WITH BAHRAIN’S king watching, the chief investigator asked to probe his government’s crackdowns gave a blow-by-blow reckoning today of torture, excessive force and fast-track justice in attempts to crush the largest Arab Spring uprising in the Gulf.
The investigator, Mahmoud Cherif Bassiouni, also said there was no evidence of Iranian links to Bahrain’s Shiite-led protests.
Gulf leaders have accused Tehran of playing a role in the 10-month-old showdown in the Western-allied kingdom.
The 500-page study — authorised by Bahrain’s Sunni rulers in a bid to ease tensions — marks the most comprehensive document on security force actions during any of the revolts that have flared across the Arab world this year. It also displayed a stunning image of a powerful Arab monarch facing a harsh public reckoning, as King Hamad bin Isa Al Khalifa listened somberly to a bullet-point summary of the report’s conclusions.
Bassiouni’s summary read like a checklist of complaints by rights groups since February: Middle-of-the-night raids to “create fear”, purges from workplaces and universities, jail house abuses including electric shocks and beatings and destruction of Shiite mosques that “gave the impression of collective punishment.”
At least 35 people have been killed in violence related to the uprising, including several members of the security forces.
It appeared unlikely that even the strong criticism would satisfy opposition forces, who accused the Sunni monarchy of using all methods at its disposal to avoid sharing power with the nation’s Shiite majority. Just hours before the long-awaited report was released, security forces used tear gas and stun grenades in the latest of nearly daily clashes on the strategic island, home to the US Navy’s 5th Fleet.
“What is really needed is to hold the perpetrators responsible and bring them to justice,” said Khalil al-Marzooq, a senior official with the biggest Shiite opposition party, Al Wefaq, which pulled out of parliament this spring to protest the harsh tactics against protesters.
There were no immediate signs of escalating street protests after the report was issued. In one area, protesters blocked roads and chanted slogans against the ruling family.
In Washington, the White House commended the king for appointing the commission and said in a statement that it is “incumbent upon the government of Bahrain to hold accountable those responsible for human rights violations and put in place institutional changes to ensure that such abuses do not happen again.”
The inquest was seen as a bold step in a region of monarchs and sheiks who rarely acknowledge shortcomings or face uncomfortable criticism in public.
Bahrain’s government promised “no immunity” for anyone suspected of abuses and said it would propose creating a permanent human rights commission.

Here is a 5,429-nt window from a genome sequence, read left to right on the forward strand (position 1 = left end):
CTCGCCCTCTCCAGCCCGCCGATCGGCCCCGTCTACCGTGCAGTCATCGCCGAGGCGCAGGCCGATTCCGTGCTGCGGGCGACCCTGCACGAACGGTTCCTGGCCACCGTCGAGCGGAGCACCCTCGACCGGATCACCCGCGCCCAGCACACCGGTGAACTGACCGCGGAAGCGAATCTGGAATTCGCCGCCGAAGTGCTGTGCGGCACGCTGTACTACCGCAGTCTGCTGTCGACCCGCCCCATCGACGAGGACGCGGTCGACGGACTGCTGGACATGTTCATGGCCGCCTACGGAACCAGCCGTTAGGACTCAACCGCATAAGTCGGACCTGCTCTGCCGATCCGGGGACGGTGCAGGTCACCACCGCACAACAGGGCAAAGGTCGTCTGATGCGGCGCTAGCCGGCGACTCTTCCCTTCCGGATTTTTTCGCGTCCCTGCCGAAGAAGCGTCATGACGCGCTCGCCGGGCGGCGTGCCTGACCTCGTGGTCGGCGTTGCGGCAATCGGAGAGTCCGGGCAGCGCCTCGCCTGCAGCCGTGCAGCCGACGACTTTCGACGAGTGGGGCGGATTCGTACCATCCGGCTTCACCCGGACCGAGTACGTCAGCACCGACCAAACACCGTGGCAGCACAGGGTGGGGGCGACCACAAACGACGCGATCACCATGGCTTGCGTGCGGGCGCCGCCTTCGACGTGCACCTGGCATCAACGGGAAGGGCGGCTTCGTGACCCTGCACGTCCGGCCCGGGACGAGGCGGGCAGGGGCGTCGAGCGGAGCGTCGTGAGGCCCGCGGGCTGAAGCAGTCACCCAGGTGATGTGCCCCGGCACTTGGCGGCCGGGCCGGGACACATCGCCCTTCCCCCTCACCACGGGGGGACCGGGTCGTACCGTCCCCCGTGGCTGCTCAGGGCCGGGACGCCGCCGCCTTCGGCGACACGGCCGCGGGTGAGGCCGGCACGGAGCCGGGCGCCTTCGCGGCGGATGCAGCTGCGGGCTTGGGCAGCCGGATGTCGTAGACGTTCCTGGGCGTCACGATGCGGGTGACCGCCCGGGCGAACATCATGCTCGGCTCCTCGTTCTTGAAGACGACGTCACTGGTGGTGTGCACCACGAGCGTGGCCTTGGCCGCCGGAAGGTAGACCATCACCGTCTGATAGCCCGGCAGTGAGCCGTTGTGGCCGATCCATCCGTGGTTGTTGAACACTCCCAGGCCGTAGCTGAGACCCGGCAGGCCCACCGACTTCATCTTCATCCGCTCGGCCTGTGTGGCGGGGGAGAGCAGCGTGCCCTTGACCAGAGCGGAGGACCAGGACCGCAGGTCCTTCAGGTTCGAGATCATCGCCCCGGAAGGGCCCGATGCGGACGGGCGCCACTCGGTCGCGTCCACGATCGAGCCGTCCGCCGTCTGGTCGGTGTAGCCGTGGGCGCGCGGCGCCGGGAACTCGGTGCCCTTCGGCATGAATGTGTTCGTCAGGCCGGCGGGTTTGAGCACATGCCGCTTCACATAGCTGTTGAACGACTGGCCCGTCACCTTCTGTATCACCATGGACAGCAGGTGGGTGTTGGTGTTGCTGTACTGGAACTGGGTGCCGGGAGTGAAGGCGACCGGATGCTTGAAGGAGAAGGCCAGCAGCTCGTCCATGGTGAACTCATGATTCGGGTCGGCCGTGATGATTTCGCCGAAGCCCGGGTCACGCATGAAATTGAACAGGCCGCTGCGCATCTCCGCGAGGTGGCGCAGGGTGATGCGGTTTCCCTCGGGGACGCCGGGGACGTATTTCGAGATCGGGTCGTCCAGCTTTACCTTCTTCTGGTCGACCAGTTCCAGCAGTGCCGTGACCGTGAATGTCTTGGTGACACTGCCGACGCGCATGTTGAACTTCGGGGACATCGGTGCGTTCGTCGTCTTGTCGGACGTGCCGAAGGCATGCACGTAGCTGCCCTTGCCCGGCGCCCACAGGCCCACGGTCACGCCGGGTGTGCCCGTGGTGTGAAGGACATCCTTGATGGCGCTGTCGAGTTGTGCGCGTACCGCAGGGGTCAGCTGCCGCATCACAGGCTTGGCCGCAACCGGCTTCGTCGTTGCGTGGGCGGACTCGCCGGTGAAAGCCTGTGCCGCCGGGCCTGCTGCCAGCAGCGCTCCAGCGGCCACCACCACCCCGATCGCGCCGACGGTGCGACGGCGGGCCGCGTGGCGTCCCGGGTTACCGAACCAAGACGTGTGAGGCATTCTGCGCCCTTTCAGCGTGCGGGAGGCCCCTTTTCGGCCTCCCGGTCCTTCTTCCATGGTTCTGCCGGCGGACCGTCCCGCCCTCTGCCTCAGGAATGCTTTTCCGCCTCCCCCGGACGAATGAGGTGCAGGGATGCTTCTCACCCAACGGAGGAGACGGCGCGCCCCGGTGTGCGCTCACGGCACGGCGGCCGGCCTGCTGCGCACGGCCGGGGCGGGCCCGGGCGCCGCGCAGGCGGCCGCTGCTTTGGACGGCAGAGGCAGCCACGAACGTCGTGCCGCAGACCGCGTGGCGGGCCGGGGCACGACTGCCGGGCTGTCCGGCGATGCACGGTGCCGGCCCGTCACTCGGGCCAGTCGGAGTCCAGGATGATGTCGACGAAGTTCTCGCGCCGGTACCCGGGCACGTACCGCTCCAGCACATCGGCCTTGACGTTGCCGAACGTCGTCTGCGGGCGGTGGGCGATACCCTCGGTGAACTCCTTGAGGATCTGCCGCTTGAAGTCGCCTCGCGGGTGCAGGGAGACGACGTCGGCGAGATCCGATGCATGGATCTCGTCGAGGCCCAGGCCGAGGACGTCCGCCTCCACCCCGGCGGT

“All those who have broken the law or ignored lawful orders and instructions will be held accountable,” said a government statement, adding that the report notes that the “systematic practice of mistreatment” ended shortly after martial law was repealed on 1 June.
Bahrain’s Shiites comprise about 70 per cent of the island nation’s 525,000 citizens. They have complained of widespread discrimination such as being blocked from top government or military posts. The monarchy has offered some concessions, but refused to bow to protest demands to surrender control of all top positions and main policies.
“A number of detainees were tortured … which proved there was a deliberate practice by some,” said Bassiouni, whose report covered the period between 14 February and 30 March.
The report also was highly critical of a special security court created under martial law that “overtook the national system of justice” and issued harsh sentences — including life in prison and death row rulings — that “denied most defendants elementary fair trial guarantees.”
The document spotlighted abuses at the island’s main hospital, the state-run Salmaniya Medical Center. The authorities saw its mostly Shiite staff as opposition sympathisers. Dozens of doctors and nurses who treated injured protesters were detained during crackdown. Many were sentenced to five to 15 year prison sentences. Their appeal will be heard in a civilian court.
“All reports indicated that there were protests, and indeed chaos, in the SMC,” the report says. It adds, “The hospital generally continued to function normally” through the unrest.
Bahrain has abolished the security court. Bassiouni urged Bahrain to review all the security court verdicts and drop charges against all those accused of nonviolent acts such as joining or supporting the protests.
“You found real shortcomings from some government institutions,” Bahrain’s king told Bassiouni, an Egyptian-born professor of international criminal law and a former member of UN human rights panels.
But the king lashed back at finding that Iran did not influence the uprising, saying his government could not provide clear evidence but insisting Tehran’s role was clear to “all who have eyes and ears.”
Bahrain is a critical US ally, and Washington has taken a cautious line because of what’s at stake: urging Bahrain’s leaders to open more dialogue with the opposition, but avoiding too much public pressure.
In a statement today, US Senate Foreign Relations Committee Chairman John Kerry said the report is an important moment for Bahrain that has lived through a year of events that were “highly traumatic.”
“Political reform in Bahrain will not come easily, but it is critical for the healing process,” Kerry said.
For Gulf leaders, led by powerful Saudi Arabia, Bahrain is seen as a firewall to keep pro-reform protests from spreading further across the region. Sunni Gulf rulers have rallied behind the kingdom’s embattled monarchy and sent in military reinforcements during the height of the crackdowns and Saudi-led units still remain.
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